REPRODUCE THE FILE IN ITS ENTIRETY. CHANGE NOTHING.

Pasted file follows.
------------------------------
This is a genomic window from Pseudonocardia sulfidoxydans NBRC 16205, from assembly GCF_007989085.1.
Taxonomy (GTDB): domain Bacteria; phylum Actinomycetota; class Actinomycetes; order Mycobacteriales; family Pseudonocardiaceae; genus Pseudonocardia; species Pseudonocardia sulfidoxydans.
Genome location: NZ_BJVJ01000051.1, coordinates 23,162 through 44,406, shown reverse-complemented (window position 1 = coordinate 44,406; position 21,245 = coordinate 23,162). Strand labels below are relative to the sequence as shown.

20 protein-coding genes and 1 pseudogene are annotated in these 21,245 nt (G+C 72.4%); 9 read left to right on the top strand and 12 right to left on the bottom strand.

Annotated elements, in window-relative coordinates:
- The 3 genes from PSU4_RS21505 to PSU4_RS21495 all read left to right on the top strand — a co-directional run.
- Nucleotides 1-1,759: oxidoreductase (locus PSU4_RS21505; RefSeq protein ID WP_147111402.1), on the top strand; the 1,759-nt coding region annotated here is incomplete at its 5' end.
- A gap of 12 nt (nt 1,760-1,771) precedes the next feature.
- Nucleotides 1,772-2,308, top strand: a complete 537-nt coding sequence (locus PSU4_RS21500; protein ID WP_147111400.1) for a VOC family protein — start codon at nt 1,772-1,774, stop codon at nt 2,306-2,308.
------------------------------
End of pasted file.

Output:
This is a genomic window from Pseudonocardia sulfidoxydans NBRC 16205, from assembly GCF_007989085.1.
Taxonomy (GTDB): domain Bacteria; phylum Actinomycetota; class Actinomycetes; order Mycobacteriales; family Pseudonocardiaceae; genus Pseudonocardia; species Pseudonocardia sulfidoxydans.
Genome location: NZ_BJVJ01000051.1, coordinates 23,162 through 44,406, shown reverse-complemented (window position 1 = coordinate 44,406; position 21,245 = coordinate 23,162). Strand labels below are relative to the sequence as shown.

20 protein-coding genes and 1 pseudogene are annotated in these 21,245 nt (G+C 72.4%); 9 read left to right on the top strand and 12 right to left on the bottom strand.

Annotated elements, in window-relative coordinates:
- The 3 genes from PSU4_RS21505 to PSU4_RS21495 all read left to right on the top strand — a co-directional run.
- Nucleotides 1-1,759: oxidoreductase (locus PSU4_RS21505; RefSeq protein ID WP_147111402.1), on the top strand; the 1,759-nt coding region annotated here is incomplete at its 5' end.
- A gap of 12 nt (nt 1,760-1,771) precedes the next feature.
- Nucleotides 1,772-2,308, top strand: a complete 537-nt coding sequence (locus PSU4_RS21500; protein ID WP_147111400.1) for a VOC family protein — start codon at nt 1,772-1,774, stop codon at nt 2,306-2,308.